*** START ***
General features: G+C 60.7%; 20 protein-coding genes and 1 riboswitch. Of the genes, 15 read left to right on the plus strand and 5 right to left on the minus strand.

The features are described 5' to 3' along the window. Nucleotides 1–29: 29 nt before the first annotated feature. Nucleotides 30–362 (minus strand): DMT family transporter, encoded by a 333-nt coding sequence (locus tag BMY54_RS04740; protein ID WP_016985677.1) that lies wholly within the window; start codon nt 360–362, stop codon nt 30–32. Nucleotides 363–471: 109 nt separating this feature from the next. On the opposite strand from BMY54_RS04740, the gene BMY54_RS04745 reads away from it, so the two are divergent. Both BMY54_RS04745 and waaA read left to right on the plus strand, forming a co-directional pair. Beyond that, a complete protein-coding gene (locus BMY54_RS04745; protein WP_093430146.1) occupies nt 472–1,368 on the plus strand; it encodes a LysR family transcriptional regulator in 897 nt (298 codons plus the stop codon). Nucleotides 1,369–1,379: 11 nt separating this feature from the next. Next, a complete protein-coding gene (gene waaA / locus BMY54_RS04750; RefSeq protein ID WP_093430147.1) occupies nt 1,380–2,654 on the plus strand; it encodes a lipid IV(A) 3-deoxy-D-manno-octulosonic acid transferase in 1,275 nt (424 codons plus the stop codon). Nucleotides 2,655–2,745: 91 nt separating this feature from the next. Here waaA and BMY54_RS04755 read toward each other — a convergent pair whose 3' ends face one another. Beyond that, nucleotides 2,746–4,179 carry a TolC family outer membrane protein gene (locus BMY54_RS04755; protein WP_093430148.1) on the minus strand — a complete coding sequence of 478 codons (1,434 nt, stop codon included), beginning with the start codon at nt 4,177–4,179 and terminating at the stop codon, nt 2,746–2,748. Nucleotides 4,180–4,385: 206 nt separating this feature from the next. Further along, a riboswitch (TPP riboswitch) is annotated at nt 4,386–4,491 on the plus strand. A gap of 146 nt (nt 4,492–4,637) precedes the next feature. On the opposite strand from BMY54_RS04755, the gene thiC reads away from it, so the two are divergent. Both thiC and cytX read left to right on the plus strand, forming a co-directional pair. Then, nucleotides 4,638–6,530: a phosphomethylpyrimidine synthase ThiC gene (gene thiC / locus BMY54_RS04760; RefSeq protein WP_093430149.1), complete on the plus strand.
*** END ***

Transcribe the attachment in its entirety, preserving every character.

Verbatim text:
General features: G+C 60.7%; 20 protein-coding genes and 1 riboswitch. Of the genes, 15 read left to right on the plus strand and 5 right to left on the minus strand.

The features are described 5' to 3' along the window. Nucleotides 1–29: 29 nt before the first annotated feature. Nucleotides 30–362 (minus strand): DMT family transporter, encoded by a 333-nt coding sequence (locus tag BMY54_RS04740; protein ID WP_016985677.1) that lies wholly within the window; start codon nt 360–362, stop codon nt 30–32. Nucleotides 363–471: 109 nt separating this feature from the next. On the opposite strand from BMY54_RS04740, the gene BMY54_RS04745 reads away from it, so the two are divergent. Both BMY54_RS04745 and waaA read left to right on the plus strand, forming a co-directional pair. Beyond that, a complete protein-coding gene (locus BMY54_RS04745; protein WP_093430146.1) occupies nt 472–1,368 on the plus strand; it encodes a LysR family transcriptional regulator in 897 nt (298 codons plus the stop codon). Nucleotides 1,369–1,379: 11 nt separating this feature from the next. Next, a complete protein-coding gene (gene waaA / locus BMY54_RS04750; RefSeq protein ID WP_093430147.1) occupies nt 1,380–2,654 on the plus strand; it encodes a lipid IV(A) 3-deoxy-D-manno-octulosonic acid transferase in 1,275 nt (424 codons plus the stop codon). Nucleotides 2,655–2,745: 91 nt separating this feature from the next. Here waaA and BMY54_RS04755 read toward each other — a convergent pair whose 3' ends face one another. Beyond that, nucleotides 2,746–4,179 carry a TolC family outer membrane protein gene (locus BMY54_RS04755; protein WP_093430148.1) on the minus strand — a complete coding sequence of 478 codons (1,434 nt, stop codon included), beginning with the start codon at nt 4,177–4,179 and terminating at the stop codon, nt 2,746–2,748. Nucleotides 4,180–4,385: 206 nt separating this feature from the next. Further along, a riboswitch (TPP riboswitch) is annotated at nt 4,386–4,491 on the plus strand. A gap of 146 nt (nt 4,492–4,637) precedes the next feature. On the opposite strand from BMY54_RS04755, the gene thiC reads away from it, so the two are divergent. Both thiC and cytX read left to right on the plus strand, forming a co-directional pair. Then, nucleotides 4,638–6,530: a phosphomethylpyrimidine synthase ThiC gene (gene thiC / locus BMY54_RS04760; RefSeq protein WP_093430149.1), complete on the plus strand.